An upper-level ridge that has been bringing mostly above-normal and sometimes near-record temperatures east of the Rockies is about to move out of the country to be replaced by a trough. For parts of the North-Central U.S., the next few days will feature all four seasons. If folks have the opportunity to get out and finish harvest or fieldwork, now seems to be the time to do it.
There is a deep trough in the western U.S. and it's going to send pieces of energy through the country in waves. The first is producing some stronger winds in the Northern Plains and Canadian Prairies along with a bit of snow. The snow has been heavier in Canada. The storm is leaving behind a front across the Northern Plains and Upper Midwest on Tuesday and Wednesday where scattered showers will develop, mostly as rain. Rain could be heavy in spots and help with the ongoing drought.
But as the heart of the trough moves eastward into the Plains on Wednesday night, the weather will change dramatically. A strong storm system will wrap up and head from northeast Colorado through Minnesota and Lake Superior. Precipitation along and north of the leftover front will increase substantially. Cold air that is being locked in Canada and Montana early this week will be sucked into the system and turn any rain over to snow. During the transition, there could be a band of freezing rain that develops from South Dakota into northern Minnesota. Heavy snow will continue over the Northern Plains and Upper Midwest into early Friday. Snowfall could eclipse 12 inches across the Dakotas and northern Minnesota, but that may be hard to accurately measure. Winds with the system will be very strong and likely in the 40 to 50 mph range, which will cause blizzard conditions where the heavy snow occurs.
The cold front is incredibly strong and could produce severe storms for the eastern Plains and western Midwest on Thursday. The most likely location at this time is across Iowa and northern Missouri, though that may change depending on the speed of the front. Damaging wind gusts are the primary threat, but some embedded tornadoes and hail will also be possible. As the front continues eastward, however, showers will be much more isolated and weaker.
Complicating the situation will be Tropical Storm Nicole, which is currently east of the Bahamas on Tuesday morning and headed west. It is strengthening and likely to be a hurricane as it heads into Florida on Thursday morning. The system is forecast to move through the Southeast and Mid-Atlantic on Friday and through the Northeast U.S. on Saturday ahead of the front that will sweep eastward. Heavy rain is likely along with some locally breezy winds. Heavier rain could fall west of the Appalachians into the Tennessee and eastern Ohio river valleys, which would at least temporarily help with river levels on the Mississippi River but delay the remaining harvest.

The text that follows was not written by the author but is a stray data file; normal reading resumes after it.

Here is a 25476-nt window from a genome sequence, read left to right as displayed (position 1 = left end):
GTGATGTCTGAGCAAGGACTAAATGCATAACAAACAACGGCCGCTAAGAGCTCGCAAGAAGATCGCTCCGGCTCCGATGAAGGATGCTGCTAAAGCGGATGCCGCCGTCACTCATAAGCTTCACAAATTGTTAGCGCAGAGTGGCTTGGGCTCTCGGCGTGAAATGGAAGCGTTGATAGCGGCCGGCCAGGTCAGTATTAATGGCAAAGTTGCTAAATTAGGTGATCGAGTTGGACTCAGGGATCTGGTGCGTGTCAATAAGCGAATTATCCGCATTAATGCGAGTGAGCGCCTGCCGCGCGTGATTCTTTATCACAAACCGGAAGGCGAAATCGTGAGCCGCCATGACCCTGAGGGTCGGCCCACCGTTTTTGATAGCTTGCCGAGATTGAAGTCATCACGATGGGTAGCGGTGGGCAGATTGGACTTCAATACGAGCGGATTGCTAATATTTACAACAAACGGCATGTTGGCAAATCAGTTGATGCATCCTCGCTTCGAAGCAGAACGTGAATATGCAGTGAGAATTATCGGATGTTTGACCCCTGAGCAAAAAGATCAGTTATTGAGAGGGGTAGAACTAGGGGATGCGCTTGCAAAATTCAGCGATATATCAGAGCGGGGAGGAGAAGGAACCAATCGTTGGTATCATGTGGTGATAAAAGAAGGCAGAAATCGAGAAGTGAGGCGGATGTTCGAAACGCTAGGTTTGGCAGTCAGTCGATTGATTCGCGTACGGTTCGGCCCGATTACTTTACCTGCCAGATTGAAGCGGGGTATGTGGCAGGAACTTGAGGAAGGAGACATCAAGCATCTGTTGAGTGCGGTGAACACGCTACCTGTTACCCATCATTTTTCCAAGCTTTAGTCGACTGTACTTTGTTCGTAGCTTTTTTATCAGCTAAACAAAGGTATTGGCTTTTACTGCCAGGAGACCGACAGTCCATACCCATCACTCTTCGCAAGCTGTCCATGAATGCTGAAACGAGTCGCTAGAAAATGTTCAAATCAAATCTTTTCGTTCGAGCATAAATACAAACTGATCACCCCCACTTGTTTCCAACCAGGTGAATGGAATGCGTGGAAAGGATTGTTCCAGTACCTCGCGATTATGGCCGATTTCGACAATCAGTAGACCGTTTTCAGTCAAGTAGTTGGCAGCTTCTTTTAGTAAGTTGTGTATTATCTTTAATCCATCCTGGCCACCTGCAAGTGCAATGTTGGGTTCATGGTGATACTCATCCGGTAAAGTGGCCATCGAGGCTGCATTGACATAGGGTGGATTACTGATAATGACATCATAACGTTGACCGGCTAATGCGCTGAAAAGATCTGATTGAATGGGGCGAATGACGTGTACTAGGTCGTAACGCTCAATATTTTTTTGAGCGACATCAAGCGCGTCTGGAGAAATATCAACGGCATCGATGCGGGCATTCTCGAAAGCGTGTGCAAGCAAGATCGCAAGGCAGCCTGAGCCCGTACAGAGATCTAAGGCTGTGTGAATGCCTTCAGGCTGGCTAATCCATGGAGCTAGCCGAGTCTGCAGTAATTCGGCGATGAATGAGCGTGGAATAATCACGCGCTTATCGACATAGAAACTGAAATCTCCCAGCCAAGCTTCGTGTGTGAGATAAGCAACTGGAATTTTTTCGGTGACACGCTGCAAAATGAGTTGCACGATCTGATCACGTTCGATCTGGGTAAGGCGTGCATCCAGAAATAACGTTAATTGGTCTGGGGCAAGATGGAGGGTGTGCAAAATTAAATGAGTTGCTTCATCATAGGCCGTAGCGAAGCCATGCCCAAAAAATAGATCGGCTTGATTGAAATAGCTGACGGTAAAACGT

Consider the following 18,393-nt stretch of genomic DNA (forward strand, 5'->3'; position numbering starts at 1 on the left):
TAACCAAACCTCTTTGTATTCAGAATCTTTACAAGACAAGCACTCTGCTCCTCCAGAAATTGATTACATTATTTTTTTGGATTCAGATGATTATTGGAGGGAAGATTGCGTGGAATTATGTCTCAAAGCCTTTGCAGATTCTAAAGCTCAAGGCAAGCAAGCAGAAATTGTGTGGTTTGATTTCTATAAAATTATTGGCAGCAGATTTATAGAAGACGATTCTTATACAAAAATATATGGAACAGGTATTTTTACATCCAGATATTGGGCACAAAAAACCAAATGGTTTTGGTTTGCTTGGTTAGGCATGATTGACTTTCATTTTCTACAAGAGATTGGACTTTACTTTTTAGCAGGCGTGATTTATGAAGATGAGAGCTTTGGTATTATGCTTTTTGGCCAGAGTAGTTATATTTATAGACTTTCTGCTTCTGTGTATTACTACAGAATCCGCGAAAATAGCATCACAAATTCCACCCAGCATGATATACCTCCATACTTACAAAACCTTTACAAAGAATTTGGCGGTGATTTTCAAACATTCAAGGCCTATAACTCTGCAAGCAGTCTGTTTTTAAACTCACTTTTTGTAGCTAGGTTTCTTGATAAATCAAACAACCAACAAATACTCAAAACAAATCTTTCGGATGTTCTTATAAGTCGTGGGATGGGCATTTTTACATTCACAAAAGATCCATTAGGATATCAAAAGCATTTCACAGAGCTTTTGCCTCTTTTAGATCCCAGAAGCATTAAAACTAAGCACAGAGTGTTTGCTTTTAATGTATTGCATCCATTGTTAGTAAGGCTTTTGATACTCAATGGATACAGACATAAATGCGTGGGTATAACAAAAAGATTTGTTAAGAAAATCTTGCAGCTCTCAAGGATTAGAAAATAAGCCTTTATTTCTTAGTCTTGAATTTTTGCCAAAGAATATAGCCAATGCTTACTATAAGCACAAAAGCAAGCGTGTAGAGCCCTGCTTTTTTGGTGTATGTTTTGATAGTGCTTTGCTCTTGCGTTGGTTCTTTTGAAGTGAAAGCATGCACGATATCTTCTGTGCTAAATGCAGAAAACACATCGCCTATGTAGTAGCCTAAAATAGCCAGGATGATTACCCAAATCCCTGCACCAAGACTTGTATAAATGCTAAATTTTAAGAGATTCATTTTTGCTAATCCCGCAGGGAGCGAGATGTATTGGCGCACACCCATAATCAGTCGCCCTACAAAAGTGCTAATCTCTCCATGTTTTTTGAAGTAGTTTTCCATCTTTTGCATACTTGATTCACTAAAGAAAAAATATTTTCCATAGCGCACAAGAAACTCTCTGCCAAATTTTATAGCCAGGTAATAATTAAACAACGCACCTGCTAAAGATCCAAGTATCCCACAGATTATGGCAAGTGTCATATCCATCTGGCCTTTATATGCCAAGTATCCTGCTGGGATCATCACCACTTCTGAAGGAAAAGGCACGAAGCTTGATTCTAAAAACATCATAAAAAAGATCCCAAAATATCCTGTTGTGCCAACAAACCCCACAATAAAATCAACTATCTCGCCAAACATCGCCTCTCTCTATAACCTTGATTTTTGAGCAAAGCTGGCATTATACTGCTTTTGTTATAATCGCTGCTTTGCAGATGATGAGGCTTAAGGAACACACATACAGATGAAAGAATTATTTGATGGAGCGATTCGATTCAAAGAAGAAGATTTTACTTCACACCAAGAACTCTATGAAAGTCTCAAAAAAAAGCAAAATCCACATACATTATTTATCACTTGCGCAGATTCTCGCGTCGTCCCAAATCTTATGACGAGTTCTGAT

Behind the front, arctic cold air will be spreading through the country and last through most, if not all, of next week. Temperatures will be cold by mid-January standards and in some places could challenge record lows. Low temperatures will fall below zero Fahrenheit across the Northern Plains, especially where snow cover is the heaviest, and lows in the 10s could make it down into the Southern Plains and Tennessee Valley at some point next week. Wheat in the Plains may go dormant and give up until spring. But with some areas still left to plant and emerge, it becomes a much more concerning situation when coupled with the ongoing drought for the 2023 wheat crop.
The pattern flip will be fairly stable as a trough builds up over Hudson Bay and a ridge is maintained over Alaska and northwest Canada, likely through the end of November. This will keep a clipper pattern active across the northern tier of the country supplied with plenty of arctic air. Several disturbances will move through the flow to pump colder air through the country all next week.
There will be some moderation across the south for the following week, however. The subtropical jet stream, which will supply chances for some precipitation across southern areas next week, will weaken for the week of Thanksgiving and allow some warmer temperatures to fill back into the southern half of the country. This is a typical pattern we see during La Nina winters, and it is coming early for the U.S. in late November. The DTN forecast foresees this potential lasting through December as well, giving the eastern half of the country a chance for its first widespread cold December since 2013. You can read more about the winter weather outlook from DTN here: https://www.dtnpf.com/…
Join me for the 2022 DTN Virtual Ag Summit Dec. 12-13 where I will talk about the rest of the winter weather outlook in more detail and what that means for agriculture going into the 2023 growing season. All the information you expect from DTN, from the comfort of your home or office. For details on the agenda and how to register, visit www.dtn.com/agsummit
John Baranick can be reached at John.Baranick@dtn.com
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